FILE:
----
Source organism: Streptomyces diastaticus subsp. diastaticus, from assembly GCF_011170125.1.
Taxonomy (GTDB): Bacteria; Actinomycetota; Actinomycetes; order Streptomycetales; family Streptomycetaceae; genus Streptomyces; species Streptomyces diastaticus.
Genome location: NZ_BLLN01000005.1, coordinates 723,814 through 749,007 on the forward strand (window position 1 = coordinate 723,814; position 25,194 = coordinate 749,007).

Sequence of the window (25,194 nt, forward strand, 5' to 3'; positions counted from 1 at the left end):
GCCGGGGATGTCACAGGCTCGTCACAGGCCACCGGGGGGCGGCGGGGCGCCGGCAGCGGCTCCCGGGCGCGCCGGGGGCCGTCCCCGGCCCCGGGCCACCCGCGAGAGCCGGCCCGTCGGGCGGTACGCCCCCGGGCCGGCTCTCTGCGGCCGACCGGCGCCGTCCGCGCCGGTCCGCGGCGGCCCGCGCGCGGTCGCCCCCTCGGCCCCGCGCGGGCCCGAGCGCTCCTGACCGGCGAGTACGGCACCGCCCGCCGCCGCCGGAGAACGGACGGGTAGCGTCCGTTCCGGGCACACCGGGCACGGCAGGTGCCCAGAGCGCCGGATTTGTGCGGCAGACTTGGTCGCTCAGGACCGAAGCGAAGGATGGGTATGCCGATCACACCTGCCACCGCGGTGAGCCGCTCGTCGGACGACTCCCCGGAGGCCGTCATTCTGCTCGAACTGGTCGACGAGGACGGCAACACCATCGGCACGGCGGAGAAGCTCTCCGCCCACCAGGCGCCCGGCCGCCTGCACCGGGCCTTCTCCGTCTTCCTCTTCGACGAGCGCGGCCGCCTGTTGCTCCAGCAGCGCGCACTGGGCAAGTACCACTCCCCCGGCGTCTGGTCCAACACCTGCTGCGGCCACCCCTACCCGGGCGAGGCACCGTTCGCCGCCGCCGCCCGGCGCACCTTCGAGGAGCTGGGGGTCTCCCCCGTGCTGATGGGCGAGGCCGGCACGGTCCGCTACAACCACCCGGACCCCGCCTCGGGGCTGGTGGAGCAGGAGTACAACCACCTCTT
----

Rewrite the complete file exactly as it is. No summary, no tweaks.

Source organism: Streptomyces diastaticus subsp. diastaticus, from assembly GCF_011170125.1.
Taxonomy (GTDB): Bacteria; Actinomycetota; Actinomycetes; order Streptomycetales; family Streptomycetaceae; genus Streptomyces; species Streptomyces diastaticus.
Genome location: NZ_BLLN01000005.1, coordinates 723,814 through 749,007 on the forward strand (window position 1 = coordinate 723,814; position 25,194 = coordinate 749,007).

Sequence of the window (25,194 nt, forward strand, 5' to 3'; positions counted from 1 at the left end):
GCCGGGGATGTCACAGGCTCGTCACAGGCCACCGGGGGGCGGCGGGGCGCCGGCAGCGGCTCCCGGGCGCGCCGGGGGCCGTCCCCGGCCCCGGGCCACCCGCGAGAGCCGGCCCGTCGGGCGGTACGCCCCCGGGCCGGCTCTCTGCGGCCGACCGGCGCCGTCCGCGCCGGTCCGCGGCGGCCCGCGCGCGGTCGCCCCCTCGGCCCCGCGCGGGCCCGAGCGCTCCTGACCGGCGAGTACGGCACCGCCCGCCGCCGCCGGAGAACGGACGGGTAGCGTCCGTTCCGGGCACACCGGGCACGGCAGGTGCCCAGAGCGCCGGATTTGTGCGGCAGACTTGGTCGCTCAGGACCGAAGCGAAGGATGGGTATGCCGATCACACCTGCCACCGCGGTGAGCCGCTCGTCGGACGACTCCCCGGAGGCCGTCATTCTGCTCGAACTGGTCGACGAGGACGGCAACACCATCGGCACGGCGGAGAAGCTCTCCGCCCACCAGGCGCCCGGCCGCCTGCACCGGGCCTTCTCCGTCTTCCTCTTCGACGAGCGCGGCCGCCTGTTGCTCCAGCAGCGCGCACTGGGCAAGTACCACTCCCCCGGCGTCTGGTCCAACACCTGCTGCGGCCACCCCTACCCGGGCGAGGCACCGTTCGCCGCCGCCGCCCGGCGCACCTTCGAGGAGCTGGGGGTCTCCCCCGTGCTGATGGGCGAGGCCGGCACGGTCCGCTACAACCACCCGGACCCCGCCTCGGGGCTGGTGGAGCAGGAGTACAACCACCTCTT